If you don’t think Jared Polis has the advantage over Walker Stapleton in the race to replace John Hickenlooper, your desires might be clouding your ability to see political reality.
It’s little wonder why early polling gives the edge to Polis. The demographic changes to Colorado are making us more like California all the time. This is a pro-choice, pro-pot state that went solidly for Hillary Clinton, and with the exception of Bill Owens, hasn’t elected a Republican governor since 1970.
Oh. And then there’s the money. Jared has it.
But money doesn’t always win elections. Stapleton can win, but it requires not only Stapleton himself to do everything perfectly, it requires his friends running 527’s, PAC’s, and Independent Expenditure Committees (IEC’s) to be intensely disciplined.
Unlike Stapleton, and most every major candidate for any office in Colorado, Polis has the very rare opportunity to run his own campaign, you know, like candidates used to do, before Coloradans voted in messed-up campaign finance laws.
A candidate for governor in Colorado can only ask supporters for about $1,100. So, for every million-dollar check Polis writes himself, Stapleton has to beg over 900 supporters for a maximum contribution.
Polis gets to spend all his time campaigning, while Stapleton spends all his time fundraising.
This doesn’t mean team Stapleton won’t also have big bucks. It means Stapleton himself can’t control those big bucks. Those who want to write a big check to Stapleton must write it to a PAC, 527 or IEC that Stapleton not only doesn’t control, but that no one in his campaign, including himself, can even talk to.
In other words, Polis’s campaign is much more likely to stay on message since his team can better sing off the same choir sheet.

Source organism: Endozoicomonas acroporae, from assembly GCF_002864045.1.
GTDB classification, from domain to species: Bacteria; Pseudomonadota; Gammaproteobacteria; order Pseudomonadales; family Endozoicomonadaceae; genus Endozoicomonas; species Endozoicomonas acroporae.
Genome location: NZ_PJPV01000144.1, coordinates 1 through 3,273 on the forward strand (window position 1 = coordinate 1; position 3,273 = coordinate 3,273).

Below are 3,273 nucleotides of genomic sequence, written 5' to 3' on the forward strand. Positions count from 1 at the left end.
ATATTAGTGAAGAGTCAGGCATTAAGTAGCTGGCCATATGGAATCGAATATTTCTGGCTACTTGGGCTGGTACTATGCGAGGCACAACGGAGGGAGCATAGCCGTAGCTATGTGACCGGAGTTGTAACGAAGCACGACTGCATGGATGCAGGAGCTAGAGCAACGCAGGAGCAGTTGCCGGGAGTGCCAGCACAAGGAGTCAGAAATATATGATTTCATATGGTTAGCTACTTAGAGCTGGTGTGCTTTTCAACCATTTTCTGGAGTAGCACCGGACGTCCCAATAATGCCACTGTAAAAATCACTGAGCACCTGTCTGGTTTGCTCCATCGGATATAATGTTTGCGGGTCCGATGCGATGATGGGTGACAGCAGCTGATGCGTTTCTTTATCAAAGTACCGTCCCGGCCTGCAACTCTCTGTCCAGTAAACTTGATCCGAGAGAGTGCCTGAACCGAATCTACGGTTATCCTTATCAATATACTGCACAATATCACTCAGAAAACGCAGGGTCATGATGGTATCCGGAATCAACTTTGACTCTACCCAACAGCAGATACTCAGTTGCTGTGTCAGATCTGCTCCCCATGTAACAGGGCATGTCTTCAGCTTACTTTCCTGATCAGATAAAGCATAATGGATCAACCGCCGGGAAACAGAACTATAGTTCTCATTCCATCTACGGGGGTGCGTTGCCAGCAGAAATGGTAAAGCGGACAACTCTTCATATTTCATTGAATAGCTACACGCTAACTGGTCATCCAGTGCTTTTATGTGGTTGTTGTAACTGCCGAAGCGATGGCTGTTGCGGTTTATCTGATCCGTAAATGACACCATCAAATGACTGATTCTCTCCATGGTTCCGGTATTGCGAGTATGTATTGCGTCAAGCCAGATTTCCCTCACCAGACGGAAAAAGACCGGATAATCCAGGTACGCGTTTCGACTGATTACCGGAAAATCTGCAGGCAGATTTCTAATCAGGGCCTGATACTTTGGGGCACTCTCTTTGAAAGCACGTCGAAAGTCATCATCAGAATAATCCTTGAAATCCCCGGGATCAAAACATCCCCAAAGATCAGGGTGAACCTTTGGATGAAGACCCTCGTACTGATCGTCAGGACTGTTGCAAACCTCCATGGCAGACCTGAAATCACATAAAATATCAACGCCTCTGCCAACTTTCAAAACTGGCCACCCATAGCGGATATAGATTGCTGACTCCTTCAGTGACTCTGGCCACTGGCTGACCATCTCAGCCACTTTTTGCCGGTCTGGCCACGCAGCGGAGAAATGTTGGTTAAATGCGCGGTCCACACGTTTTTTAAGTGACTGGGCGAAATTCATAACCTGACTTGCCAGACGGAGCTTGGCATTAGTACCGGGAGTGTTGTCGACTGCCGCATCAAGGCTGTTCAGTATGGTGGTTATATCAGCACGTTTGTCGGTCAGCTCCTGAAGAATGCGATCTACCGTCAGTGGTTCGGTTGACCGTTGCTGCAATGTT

It will take only ONE of Stapleton’s well-meaning friends to tube his entire campaign. And in politics well-meaning friends have a habit of using their 527 or IEC to send a message that they are certain will help their friend, only to find it turns off swing voters.
So, Walker’s path to victory is narrow but clear — his friends must swim in a tight lane while he focuses on, well, himself.
His buddies running 527’s and IEC have a simple task — remind voters that Colorado ain’t California just yet. Showing how Polis is way too California for Colorado is their job. A hard-core Boulder progressive elitist dreaming of playing Santa Claus with working families’ money belongs in San Francisco, not our governor’s mansion. Free health care, free kindergarten, free preschool, and all-out war on affordable energy will crush working people with new taxes and regulation. Sure, Richie Rich guys like Polis can afford it, but we can’t.
Walker’s friends must understand the line they cannot cross. Making fun of the goofy rich guy wearing golf shirts with bowties and Mork from Ork outfits is great. But even look like you’re ridiculing Polis for being gay, and you’re walking into a trap. Or should I say you’re pushing your friend Walker into a trap.
In 1992, Amendment 2 was on the ballot. This anti-gay citizen’s initiative prohibited “protected status” for homosexuals. Polling showed it clearly was going to lose. But come election day it passed comfortably. It seemed voters wouldn’t tell pollsters their true feelings about homosexuality. (The U.S. Supreme Court later found Amendment 2 unconstitutional.)
But a lot has changed in 26 years. If anything, Jared’s sexuality is a net positive. Just like many swing voters, who vote less on policy and more on personality, leaned toward Obama to support the first black president, many will do so for the first openly gay governor.
Walker Stapleton has a harder task than his 527 and IEC friends: making himself likeable and accessible, the guy you want to have a beer with.
Elections are, sadly, a popularity contest as candidates fight for those few undecided folks in the middle. “Likability” not policy sways them. Affable Cory Gardner beat angry Mark Uterus. Same for the quirky, loveable Hick versus, well, anyone. Walker must connect on a personal level.
He has rightly made the state’s dangerous and upside-down state pension fund his passion, but by the time he explains that problem the election will be over. He must instead make kitchen table problems like roads and spiraling health care costs his signature.
Or the Colorado transformation into New California could be complete.
Jon Caldara is president of the Independence Institute, a free market think tank in Denver.
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